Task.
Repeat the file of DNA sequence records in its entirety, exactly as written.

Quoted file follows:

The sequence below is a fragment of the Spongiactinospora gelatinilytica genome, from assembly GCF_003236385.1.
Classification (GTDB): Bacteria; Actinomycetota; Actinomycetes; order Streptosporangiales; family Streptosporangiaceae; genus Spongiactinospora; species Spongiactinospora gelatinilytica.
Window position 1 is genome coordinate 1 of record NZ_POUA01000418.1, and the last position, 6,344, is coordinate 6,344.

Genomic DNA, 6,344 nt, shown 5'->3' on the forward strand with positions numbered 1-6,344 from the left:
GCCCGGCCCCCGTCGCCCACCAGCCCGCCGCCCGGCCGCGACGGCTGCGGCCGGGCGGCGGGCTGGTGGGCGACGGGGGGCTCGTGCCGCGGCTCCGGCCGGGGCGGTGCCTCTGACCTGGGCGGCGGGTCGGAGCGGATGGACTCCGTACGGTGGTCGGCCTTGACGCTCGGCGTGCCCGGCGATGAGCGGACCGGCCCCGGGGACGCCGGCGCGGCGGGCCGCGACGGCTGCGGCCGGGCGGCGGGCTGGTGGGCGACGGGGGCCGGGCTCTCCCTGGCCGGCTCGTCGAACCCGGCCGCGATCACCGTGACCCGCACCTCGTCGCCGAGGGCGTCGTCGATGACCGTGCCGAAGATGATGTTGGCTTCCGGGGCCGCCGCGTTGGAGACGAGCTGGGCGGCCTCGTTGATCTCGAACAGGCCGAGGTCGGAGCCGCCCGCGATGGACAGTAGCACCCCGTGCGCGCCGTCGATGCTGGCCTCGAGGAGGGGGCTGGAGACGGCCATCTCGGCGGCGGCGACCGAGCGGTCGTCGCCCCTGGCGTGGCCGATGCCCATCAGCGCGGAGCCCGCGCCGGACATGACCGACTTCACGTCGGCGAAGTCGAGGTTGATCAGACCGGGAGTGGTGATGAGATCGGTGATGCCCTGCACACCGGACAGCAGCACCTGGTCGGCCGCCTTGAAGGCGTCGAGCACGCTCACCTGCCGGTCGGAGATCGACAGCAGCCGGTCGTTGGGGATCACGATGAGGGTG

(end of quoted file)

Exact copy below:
The sequence below is a fragment of the Spongiactinospora gelatinilytica genome, from assembly GCF_003236385.1.
Classification (GTDB): Bacteria; Actinomycetota; Actinomycetes; order Streptosporangiales; family Streptosporangiaceae; genus Spongiactinospora; species Spongiactinospora gelatinilytica.
Window position 1 is genome coordinate 1 of record NZ_POUA01000418.1, and the last position, 6,344, is coordinate 6,344.

Genomic DNA, 6,344 nt, shown 5'->3' on the forward strand with positions numbered 1-6,344 from the left:
GCCCGGCCCCCGTCGCCCACCAGCCCGCCGCCCGGCCGCGACGGCTGCGGCCGGGCGGCGGGCTGGTGGGCGACGGGGGGCTCGTGCCGCGGCTCCGGCCGGGGCGGTGCCTCTGACCTGGGCGGCGGGTCGGAGCGGATGGACTCCGTACGGTGGTCGGCCTTGACGCTCGGCGTGCCCGGCGATGAGCGGACCGGCCCCGGGGACGCCGGCGCGGCGGGCCGCGACGGCTGCGGCCGGGCGGCGGGCTGGTGGGCGACGGGGGCCGGGCTCTCCCTGGCCGGCTCGTCGAACCCGGCCGCGATCACCGTGACCCGCACCTCGTCGCCGAGGGCGTCGTCGATGACCGTGCCGAAGATGATGTTGGCTTCCGGGGCCGCCGCGTTGGAGACGAGCTGGGCGGCCTCGTTGATCTCGAACAGGCCGAGGTCGGAGCCGCCCGCGATGGACAGTAGCACCCCGTGCGCGCCGTCGATGCTGGCCTCGAGGAGGGGGCTGGAGACGGCCATCTCGGCGGCGGCGACCGAGCGGTCGTCGCCCCTGGCGTGGCCGATGCCCATCAGCGCGGAGCCCGCGCCGGACATGACCGACTTCACGTCGGCGAAGTCGAGGTTGATCAGACCGGGAGTGGTGATGAGATCGGTGATGCCCTGCACACCGGACAGCAGCACCTGGTCGGCCGCCTTGAAGGCGTCGAGCACGCTCACCTGCCGGTCGGAGATCGACAGCAGCCGGTCGTTGGGGATCACGATGAGGGTG